May 3, 2001
Not in Vain
A local teenager uses Yom HaZikaron to remember two young victims of terrorism.
The sanctuary of B'nai David-Judea Congregation in the Pico-Robertson area was once a spacious movie theater. Last Wednesday, April 25, it was filled to the nosebleed rows with more than 500 junior-high and high-school students from Yeshiva University of Los Angeles Boys and Girls Schools, Maimonides Academy, West Valley Hebrew Day School, Hillel Harkham Academy and Emek Hebrew Academy. Looming large onstage were photos of two teenagers with L.A. connections who were murdered by Palestinian terrorists: 14-year-old Yael Botwin, killed in a 1997 terrorist bombing in Jerusalem, and 19-year-old Yitzhak Weinstock, grandson of Rabbi Simon Dolgin, who for three decades served as spiritual leader of Beth Jacob Congregation in Beverly Hills. Weinstock was one of the victims of a 1993 drive-by shooting on the outskirts of Jerusalem.
"We who are fortunate enough to remain alive have an obligation to thank, to wander, to search in our hearts for what meaning there is when young men and women die before their time," Rabbi David Landesman, principal of YULA's boys' school, said from the bima.
What distinguished this particular assembly was its organizer and its agenda. YULA 11th-grader Ayelet Fischer organized the remembrance ceremony, and she was not content to let the Yom HaZikaron observance begin and end with this assembly. The 17-year-old has coordinated a campaign to engage students in a petition-signing and letter-writing campaign directed at Attorney General John Ashcroft and to press government officials to take a more active role in apprehending Palestinian terrorists, such as those who murdered Botwin and Weinstock. While the U.S. government, through its Rewards for Justice Program, routinely offers rewards for information leading to the arrest of terrorists who kill Americans abroad, no such incentive has been offered for Palestinian killers.
What makes matters especially heart-wrenching for Weinstock's family is that Israeli authorities have identified and located the assassins. The hit was ordered by Mohammed Dief, a senior Hamas official and a crony of Palestinian Authority Chairman Yasser Arafat, Israeli offiicals determined. (Arafat has ignored repeated requests to turn over Dief and other terrorists to Israel.)
Fischer did not know Weinstock or Botwin personally, but, as she told her young audience at last week's assembly, the two victims were teenagers "just like you and me, with families who loved them."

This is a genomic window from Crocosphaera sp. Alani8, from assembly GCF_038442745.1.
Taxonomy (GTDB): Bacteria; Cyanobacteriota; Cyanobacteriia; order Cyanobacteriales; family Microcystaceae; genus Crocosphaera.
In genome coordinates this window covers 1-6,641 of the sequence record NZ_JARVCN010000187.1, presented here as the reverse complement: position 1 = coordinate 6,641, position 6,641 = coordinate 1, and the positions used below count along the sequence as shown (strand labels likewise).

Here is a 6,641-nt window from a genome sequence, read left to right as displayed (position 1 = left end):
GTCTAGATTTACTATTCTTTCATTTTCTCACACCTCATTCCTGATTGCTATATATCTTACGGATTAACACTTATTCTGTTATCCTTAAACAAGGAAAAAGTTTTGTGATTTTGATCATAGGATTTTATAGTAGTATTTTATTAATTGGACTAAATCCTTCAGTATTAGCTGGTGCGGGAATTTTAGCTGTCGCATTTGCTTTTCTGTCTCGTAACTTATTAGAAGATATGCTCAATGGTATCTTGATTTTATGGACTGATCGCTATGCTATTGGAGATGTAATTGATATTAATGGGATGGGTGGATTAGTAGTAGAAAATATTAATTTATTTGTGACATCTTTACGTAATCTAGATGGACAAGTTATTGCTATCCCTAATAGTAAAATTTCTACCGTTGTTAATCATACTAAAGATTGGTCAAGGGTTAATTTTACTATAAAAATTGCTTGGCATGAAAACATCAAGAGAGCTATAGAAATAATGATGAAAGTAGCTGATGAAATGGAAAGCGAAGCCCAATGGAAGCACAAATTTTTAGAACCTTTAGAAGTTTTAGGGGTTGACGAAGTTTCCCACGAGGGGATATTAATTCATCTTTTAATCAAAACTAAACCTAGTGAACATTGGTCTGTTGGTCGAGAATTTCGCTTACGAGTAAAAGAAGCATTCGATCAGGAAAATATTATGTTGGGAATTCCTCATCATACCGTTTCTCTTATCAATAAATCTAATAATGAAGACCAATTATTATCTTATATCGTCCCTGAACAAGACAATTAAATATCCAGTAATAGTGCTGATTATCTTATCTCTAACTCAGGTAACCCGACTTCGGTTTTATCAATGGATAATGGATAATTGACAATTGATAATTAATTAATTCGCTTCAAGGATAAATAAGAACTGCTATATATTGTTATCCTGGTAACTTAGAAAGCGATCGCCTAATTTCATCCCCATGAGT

On Sept. 4, 1997, Jess Dolgin, son of Rabbi Dolgin, skipped lunch with friends to catch up on work. That's when he heard a "tremendous explosion" outside his office on Ben Yehuda Street in Jerusalem, he said.
"It was terrifying," Dolgin recalled. "The sky was dark, the eerie silence, the smell of smoke, the wounded...." Dolgin remembers thinking that "suddenly, for a family somewhere in Israel, that day was no longer just an ordinary day." He later learned that this blast had claimed Botwin.
For Dolgin, the bombing resonated deeply, reminding him of Dec. 1, 1993, when his nephew, Yitzhak Weinstock, and another young man died after being fired upon by Palestinian terrorists while fixing a broken-down car.
It disturbed Fischer that the killers are not listed on the Rewards for Justice Program. "It's not only an injustice, it's an insult to the families," she said.
Fischer is not the first in her family to focus on the killing of Weinstock and Botwin. Her father, Rabbi Dov Fischer, is a longtime supporter of the Zionist Organization of America (ZOA). Fischer's older sisters, Kineret, 19, and Yael, 20, also have set out to rectify the Rewards for Justice Program's omission. Now Fischer, with ZOA's support, is trying to reach her peers. Does the failure of previous attempts discourage her?
"It only makes me more persistent," said Fischer.
Dolgin, who now lives in Los Angeles and heads an Internet company, commended Fischer's determination. "It's very important to make children aware, and to make children take some sort of affirmative action," he said. On behalf of his family, Dolgin added, "Anything showing that Yitzhak's death is not in vain serves a purpose to recognize the tragedy of what goes on in Israel."
Whether or not the terrorists in these two cases are added to the Rewards for Justice Program, Fischer would like to see her Yom HaZikaron campaign continue nationally each year.
"For many kids my age, there's TV and AOL, and that's about it," Fischer said. "It's important to reach teenagers and let them know that you can't see this and not do something about it. The purpose of the program is to show that you can make a difference."
To contact Attorney General John Ashcroft about this issue, write to John Ashcroft, U.S. Department of Justice, Washington, D.C. 20530 or fax (202) 305-9687; or write to "Rewards for Justice" spokesman Andy Laine, P.O. Box 96781, Washington, D.C. 20090-6781 or e-mail dssrewards.net.